Monday, September 28, 2009

More Martians

Here are a few more pages of inks on the Martians Go Home project.

Saturday, September 26, 2009

Animal Drawing

Yesterday my Animal Drawing Class returned to the Franklin Institute to do more animal drawings from the animals they have on display in their diorama's. This was our second trip and we were supposed to concentrate on heads and legs. Here is a bunch of sketches that I did, most in pencil but the water buffalo was drawn with a prisma color.
The displays are good, but the animals have the frozen look you have to try and overcome while drawing them. For me the best animal drawing by artists like Bob Kuhn have a life to them that makes them leap off the page. Just like drawings of the human figure, accuracy at the expense of life/energy just leaves me flat. next week we are supposed to hit the zoo to do more drawing from life.

Thursday, September 24, 2009

Week 5 Underway

Many things going on this week, the 5th week of the Fall semester. I just finished up the last little bits of DRAW! 18 and it's now in the able hands of my layout man Eric, and should be in stores by mid October I hope. I am inking up the end of the first issue of martians Go Home and teaching my three storyboard classes at Uarts which is going really well this semester. I have a great bunch of students this year which makes it fun to teach, even on the days when it gets really long--I have two days, Tues and Thurs that end up being about 14 hours worth of class. But the semester is going by quick!

I also got to put in a bit more work on the figure painting I have going on at PAFA in Renee Foulks class. It's a tough one, the model really has a hard time holding this pose during the session and from week to week a lot of things really change, so I end up repainting things a lot, the arms and hands, legs change every 20 minutes---in fact I have repainted parts of this dam thing every's a 6 week pose so I think we have one more week left and then we are done. Frankly I'll be glad, it's pretty frustrating--but in the end what doesn't kill me will hopefully give me something to talk away with, though I have been really tempted to put my fist through it many times. It's a grisaille and the values are really close in a lot the set-up and figure, so it's a very subtle painting that takes time to develop. am not really a picky painter, but this is making me be pretty picky.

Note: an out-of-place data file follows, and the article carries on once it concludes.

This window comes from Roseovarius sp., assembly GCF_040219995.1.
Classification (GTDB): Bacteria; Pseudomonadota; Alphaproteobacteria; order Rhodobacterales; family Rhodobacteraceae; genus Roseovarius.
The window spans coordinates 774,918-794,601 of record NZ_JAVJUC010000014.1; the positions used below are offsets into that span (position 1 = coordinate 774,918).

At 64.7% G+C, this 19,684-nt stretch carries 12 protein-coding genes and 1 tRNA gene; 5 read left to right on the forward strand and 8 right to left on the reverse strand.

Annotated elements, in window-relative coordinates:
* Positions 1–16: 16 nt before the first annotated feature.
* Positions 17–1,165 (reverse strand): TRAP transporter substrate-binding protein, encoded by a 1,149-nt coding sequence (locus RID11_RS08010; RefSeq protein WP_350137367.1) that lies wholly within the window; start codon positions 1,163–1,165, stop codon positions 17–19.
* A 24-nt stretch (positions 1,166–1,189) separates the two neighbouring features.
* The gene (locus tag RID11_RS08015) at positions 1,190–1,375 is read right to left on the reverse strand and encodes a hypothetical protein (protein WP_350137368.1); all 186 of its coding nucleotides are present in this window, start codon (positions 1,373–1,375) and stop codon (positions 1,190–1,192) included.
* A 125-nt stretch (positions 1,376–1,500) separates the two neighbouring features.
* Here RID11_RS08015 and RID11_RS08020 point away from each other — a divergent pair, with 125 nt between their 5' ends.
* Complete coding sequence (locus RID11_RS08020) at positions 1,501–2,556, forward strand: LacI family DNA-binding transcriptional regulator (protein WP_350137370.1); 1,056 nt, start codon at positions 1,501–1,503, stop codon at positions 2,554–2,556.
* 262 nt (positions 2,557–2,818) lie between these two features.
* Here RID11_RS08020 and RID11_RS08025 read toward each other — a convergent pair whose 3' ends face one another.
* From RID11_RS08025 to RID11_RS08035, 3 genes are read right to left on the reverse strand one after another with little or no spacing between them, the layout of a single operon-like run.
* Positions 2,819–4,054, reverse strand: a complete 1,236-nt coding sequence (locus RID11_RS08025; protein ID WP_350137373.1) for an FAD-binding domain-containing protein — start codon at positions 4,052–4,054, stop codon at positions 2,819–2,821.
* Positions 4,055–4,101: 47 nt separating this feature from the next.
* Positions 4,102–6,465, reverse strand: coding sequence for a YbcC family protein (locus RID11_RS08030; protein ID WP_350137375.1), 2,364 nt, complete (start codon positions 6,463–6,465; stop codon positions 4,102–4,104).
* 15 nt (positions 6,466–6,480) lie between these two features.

Below is the cover for DRAW! 18 by the feature artist this issue, R M Guera the artist on Vertigo's Scalped, probably my favorite ongoing comic beside the issues of Hex drawn by Jordi Bernet.

Sunday, September 20, 2009

Week 4

Week Four has come and gone fast, hard to believe we are starting on the 5th week in some of my classes at PAFA, a quarter of the semester gone already. It's weird, I am super busy but don't feel like I've done much though. I am teaching a lot, a heck of a lot and I am drawing and painting but it seems like I am having little to show. I guess the holiday tossed wrench in too. This week I look forward to getting to really sit down and have at the paints. I came across this study for a painting from last semester while digging through some stuff. Below is one of my drawings from Animal Drawing this week, not a great drawing but the class went fast and I didn't get there on time. I just put the final touches on my article in the newest issue of DRAW! so I'll update everyone with the street date when I have it.

Tuesday, September 15, 2009

Animal Drawing

Here are a few animal drawings, sketches really, that I did last week at the Natural History Museum on our class trip.

Sunday, September 13, 2009

Week 3 --Go for Throttle Up! Daniel Sprick at PAFA

Boy, week three of the Fall semester was a doozie--we went Full Throttle this week! All of my classes were running at Uarts and so my Tuesdays and Thursdays are long 14 hour days of teaching and learning. It was also a very bitter sweat week as a long time friend Traci, lost her battle with cancer and funeral arrangements are pending. When things like this happen it really sharpens things even more, you notice your life more, the edges more, priorities more. Sometimes they do get screwed up and we fret and get blistered over things that are really not important. If a friends passing can give you something, as strange as it may sound--a better appreciation for the time you shared and that we should focus on the good, on life, on being positive--then they can give you something that makes living on after the sadness and mourning, a better experience, a richer more focused life. A few weeks ago we got to share some dinner and a few laughs and I will always cherish that memory.

One the opposite end of life, the up side, this week painter Daniel Sprick can to the Academy to give a talk on his work for the MFA program and to give a drawing demo. Sprick is one the the top realist artist working today, his beautiful and intricate still lifes, figures and landscapes have a magical quality about them, a sense of design and light that reminds one of Vermeer and Lopez. He is also such a great sharing and such unassuming person for such a talented artist that you can't help but like his work even more after meeting him.

That to me makes a huge impact when I meet an artist who's work I love or admire, if they are a great person as well an an artist--and it is great that the school facilitates these events for the students. Just like the Vincent Desiderio workshop I took last spring, the talk and demo by Sprick were both informative and inspirational--inspiration that will last a long while--it's a great charge on one's battery. As important as peeling back the veil is technically, that is a hallow exercise without intellect and poetry to guide it and during his slide show and talk and during his demo he talked a lot about these subjects as well as being an artist who's working every day and making his living at it and the gallery side of things.